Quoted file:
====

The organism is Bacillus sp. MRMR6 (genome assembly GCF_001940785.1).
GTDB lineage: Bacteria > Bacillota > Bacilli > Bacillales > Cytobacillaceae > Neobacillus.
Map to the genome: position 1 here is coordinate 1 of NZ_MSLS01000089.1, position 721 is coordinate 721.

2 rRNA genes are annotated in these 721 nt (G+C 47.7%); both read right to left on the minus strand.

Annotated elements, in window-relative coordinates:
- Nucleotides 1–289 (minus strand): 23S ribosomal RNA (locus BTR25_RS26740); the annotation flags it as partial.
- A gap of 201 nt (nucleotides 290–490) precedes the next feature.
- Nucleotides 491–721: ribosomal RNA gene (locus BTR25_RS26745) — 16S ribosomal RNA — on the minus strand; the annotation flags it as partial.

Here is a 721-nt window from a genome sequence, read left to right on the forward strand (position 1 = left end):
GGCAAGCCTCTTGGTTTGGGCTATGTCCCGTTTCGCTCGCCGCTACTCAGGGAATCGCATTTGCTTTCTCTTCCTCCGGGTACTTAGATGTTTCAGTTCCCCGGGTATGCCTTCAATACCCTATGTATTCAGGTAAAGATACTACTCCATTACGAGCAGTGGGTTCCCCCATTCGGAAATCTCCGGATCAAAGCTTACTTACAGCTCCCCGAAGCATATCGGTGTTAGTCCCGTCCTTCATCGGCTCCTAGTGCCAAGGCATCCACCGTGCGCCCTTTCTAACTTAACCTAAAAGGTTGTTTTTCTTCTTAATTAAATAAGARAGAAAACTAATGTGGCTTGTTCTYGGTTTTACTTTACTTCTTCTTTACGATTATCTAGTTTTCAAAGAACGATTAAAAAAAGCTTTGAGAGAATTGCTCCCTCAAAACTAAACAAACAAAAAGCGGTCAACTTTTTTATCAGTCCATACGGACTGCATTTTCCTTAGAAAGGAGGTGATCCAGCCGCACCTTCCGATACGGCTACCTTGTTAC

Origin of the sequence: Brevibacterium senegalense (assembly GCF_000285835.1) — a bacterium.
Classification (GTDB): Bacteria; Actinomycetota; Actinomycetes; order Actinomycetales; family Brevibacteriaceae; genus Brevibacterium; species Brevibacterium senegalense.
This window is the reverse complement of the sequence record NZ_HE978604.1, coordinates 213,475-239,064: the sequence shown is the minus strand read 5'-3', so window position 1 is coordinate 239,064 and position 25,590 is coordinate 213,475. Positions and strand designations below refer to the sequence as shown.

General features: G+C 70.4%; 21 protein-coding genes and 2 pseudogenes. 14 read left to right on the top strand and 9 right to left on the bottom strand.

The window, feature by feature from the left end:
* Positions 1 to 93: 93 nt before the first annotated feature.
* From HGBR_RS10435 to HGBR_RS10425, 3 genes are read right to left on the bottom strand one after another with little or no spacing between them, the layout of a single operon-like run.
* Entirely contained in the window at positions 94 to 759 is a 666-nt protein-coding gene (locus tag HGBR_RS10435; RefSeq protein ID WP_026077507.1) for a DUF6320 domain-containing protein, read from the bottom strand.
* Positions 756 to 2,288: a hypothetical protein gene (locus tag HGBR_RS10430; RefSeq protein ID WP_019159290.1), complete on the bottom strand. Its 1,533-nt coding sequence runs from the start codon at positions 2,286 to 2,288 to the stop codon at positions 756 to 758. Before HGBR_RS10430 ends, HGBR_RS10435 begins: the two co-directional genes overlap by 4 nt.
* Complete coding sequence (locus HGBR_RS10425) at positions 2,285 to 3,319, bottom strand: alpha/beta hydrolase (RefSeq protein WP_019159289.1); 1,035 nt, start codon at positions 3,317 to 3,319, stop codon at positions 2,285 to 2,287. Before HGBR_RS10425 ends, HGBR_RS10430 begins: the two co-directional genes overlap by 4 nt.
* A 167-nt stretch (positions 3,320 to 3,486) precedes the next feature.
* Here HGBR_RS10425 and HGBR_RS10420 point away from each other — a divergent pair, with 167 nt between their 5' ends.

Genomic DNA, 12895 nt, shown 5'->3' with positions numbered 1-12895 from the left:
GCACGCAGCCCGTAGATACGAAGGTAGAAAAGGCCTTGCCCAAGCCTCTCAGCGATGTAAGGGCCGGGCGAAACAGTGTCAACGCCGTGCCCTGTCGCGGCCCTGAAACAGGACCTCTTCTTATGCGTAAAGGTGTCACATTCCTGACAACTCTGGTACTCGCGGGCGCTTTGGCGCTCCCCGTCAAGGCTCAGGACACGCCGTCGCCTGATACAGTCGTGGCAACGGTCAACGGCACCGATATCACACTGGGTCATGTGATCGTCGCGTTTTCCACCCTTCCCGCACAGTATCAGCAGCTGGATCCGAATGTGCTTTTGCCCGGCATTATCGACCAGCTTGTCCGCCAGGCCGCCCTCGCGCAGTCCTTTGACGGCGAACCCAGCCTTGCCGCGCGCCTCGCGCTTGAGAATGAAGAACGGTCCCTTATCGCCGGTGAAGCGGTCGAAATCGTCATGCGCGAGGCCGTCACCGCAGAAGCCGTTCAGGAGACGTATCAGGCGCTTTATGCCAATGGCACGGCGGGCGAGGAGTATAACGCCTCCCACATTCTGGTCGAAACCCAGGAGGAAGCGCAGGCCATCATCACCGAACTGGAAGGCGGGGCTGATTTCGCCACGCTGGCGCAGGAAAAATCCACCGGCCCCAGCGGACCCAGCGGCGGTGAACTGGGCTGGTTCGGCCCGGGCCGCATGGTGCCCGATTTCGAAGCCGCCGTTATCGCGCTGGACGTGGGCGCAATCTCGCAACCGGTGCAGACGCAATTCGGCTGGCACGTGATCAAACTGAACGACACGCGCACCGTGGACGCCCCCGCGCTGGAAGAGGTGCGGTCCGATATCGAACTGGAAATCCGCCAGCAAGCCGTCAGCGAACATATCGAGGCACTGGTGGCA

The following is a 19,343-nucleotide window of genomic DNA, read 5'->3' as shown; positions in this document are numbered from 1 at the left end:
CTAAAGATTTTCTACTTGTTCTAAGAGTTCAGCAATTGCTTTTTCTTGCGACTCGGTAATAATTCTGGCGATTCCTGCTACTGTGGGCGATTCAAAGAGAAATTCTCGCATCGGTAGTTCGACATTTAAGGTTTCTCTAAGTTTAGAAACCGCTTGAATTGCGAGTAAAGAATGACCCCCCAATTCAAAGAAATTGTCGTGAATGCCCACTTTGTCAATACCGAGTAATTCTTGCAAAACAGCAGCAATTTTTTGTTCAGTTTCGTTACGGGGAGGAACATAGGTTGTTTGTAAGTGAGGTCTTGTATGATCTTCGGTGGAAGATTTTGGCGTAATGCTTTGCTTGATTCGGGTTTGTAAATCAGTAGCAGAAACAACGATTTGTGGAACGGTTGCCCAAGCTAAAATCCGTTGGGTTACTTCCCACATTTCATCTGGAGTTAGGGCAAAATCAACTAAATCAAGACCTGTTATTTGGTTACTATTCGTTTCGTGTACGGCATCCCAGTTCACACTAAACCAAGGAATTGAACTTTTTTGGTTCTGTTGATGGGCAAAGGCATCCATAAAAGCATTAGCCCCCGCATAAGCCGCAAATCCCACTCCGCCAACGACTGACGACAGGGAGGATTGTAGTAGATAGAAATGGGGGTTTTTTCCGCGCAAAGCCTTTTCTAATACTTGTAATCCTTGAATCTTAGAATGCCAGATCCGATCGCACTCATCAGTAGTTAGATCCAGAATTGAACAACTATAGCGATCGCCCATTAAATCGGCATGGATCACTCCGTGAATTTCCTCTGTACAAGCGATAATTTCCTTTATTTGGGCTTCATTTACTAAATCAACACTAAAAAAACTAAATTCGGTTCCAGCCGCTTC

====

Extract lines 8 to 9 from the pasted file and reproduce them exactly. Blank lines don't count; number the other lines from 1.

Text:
- Nucleotides 491–721: ribosomal RNA gene (locus BTR25_RS26745) — 16S ribosomal RNA — on the minus strand; the annotation flags it as partial.

Here is a 721-nt window from a genome sequence, read left to right on the forward strand (position 1 = left end):